For Bonaventure the soul’s journey begins in the mirror of the external world where the mind reads like in a book the origin, magnitude, multitude, fulness (active potency), beauty and activity of created things, for ‘…from the creation of the world the invisible attributes of God are clearly seen, being understood through the things that are made’ (Rom. 1.20) The Empress as the visible house of man, as well as beauty, activity, and fecundity would symbolize the mirror of the physical creation, while the Emperor would take this external world in through the doors of the five senses to attempt to read her like a book.

Bonaventure writes ‘It should be noted that this world, which is called the macrocosm, enters our soul, which is called the smaller world, through the doors of the five senses as we perceive, enjoy and judge sensible things’ (Soul’s Journey, page 69)

The beauty and peace of the physical world arouse a yearning in the intellect. This arousal and yearning are like erotic love. As Dionysius wrote, ‘Love for you came on me like love for a woman’ (Divine Names, page 81) which Waite paraphrases as ‘there is no direct message which has been given to man like that which is borne by a woman’ (PK page 83). Although the Empress is ‘the door or gate by which an entrance is obtained into life’ (PK page 83), the Emperor’s rational powers are incapable of penetrating into the invisible beauty that lies beneath the visible sensory world. The Emperor yearns for what lies beneath and takes in the image into his mind and this forms ‘the first two stages in which we are led to behold God in vestiges, like the two wings covering the Seraphs feet’ (Soul’s Journey, page 75).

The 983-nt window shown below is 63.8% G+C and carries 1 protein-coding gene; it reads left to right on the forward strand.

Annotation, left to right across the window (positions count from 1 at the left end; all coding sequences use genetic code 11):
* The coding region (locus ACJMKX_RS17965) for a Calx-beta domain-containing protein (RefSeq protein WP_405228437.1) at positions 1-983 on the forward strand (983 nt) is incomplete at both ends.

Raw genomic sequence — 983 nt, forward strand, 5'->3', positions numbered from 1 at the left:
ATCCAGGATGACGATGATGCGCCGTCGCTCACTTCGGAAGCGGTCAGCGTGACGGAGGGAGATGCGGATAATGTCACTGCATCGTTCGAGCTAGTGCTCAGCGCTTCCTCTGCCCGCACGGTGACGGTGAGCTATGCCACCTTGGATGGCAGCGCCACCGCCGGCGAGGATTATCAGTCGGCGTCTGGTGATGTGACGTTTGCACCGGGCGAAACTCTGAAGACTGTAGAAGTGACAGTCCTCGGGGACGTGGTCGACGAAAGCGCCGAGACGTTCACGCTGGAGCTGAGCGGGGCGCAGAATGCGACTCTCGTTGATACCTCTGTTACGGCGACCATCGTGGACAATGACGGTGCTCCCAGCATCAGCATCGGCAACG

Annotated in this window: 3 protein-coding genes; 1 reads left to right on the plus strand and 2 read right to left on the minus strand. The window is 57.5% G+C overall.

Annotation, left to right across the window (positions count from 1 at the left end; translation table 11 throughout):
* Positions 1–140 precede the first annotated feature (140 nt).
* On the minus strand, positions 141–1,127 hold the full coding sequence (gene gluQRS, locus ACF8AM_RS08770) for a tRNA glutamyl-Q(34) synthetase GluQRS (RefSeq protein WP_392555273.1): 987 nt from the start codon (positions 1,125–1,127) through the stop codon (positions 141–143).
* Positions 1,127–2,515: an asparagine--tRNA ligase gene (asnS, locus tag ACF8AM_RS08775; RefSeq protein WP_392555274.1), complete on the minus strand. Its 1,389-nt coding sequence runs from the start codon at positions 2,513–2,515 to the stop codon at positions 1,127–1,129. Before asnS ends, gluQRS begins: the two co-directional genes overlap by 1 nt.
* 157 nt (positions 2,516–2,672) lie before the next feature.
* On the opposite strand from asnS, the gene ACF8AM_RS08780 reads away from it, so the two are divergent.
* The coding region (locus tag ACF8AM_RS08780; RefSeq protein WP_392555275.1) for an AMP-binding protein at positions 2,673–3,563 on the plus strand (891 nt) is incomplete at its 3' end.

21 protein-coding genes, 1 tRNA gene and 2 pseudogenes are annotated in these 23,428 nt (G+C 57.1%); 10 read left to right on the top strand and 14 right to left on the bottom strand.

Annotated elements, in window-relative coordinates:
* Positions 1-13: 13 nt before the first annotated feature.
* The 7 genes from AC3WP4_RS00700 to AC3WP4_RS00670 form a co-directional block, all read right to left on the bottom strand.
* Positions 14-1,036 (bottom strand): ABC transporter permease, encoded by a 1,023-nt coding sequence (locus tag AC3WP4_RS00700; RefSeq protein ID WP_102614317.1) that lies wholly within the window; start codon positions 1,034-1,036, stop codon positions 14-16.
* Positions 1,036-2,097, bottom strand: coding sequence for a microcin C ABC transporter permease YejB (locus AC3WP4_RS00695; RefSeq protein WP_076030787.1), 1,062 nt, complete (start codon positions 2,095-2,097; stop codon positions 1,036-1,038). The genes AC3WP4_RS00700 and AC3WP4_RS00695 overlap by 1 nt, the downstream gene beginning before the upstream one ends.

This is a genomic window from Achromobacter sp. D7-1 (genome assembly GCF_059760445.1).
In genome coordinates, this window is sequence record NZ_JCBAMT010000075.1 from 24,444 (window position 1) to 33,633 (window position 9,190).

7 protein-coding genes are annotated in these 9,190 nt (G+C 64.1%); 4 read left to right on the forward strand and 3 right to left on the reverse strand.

Third Stage of the Soul’s Journey

Pair 3 – Hermit and Star:

Waite suggests a connection between the Hermit and the Star when he writes, ‘It is a star which shines in the lantern’ (PK page 104). He associates the divine attribute of Truth with the Star: ‘For the majority the figure will appear as the type of Truth unveiled’ (PK page 139).

The Hermit is described as a mixture of the ‘Ancient of Days with the Light of the World’ (PK page 104). I believe these two Trumps combined depict the third step in the journey of the soul.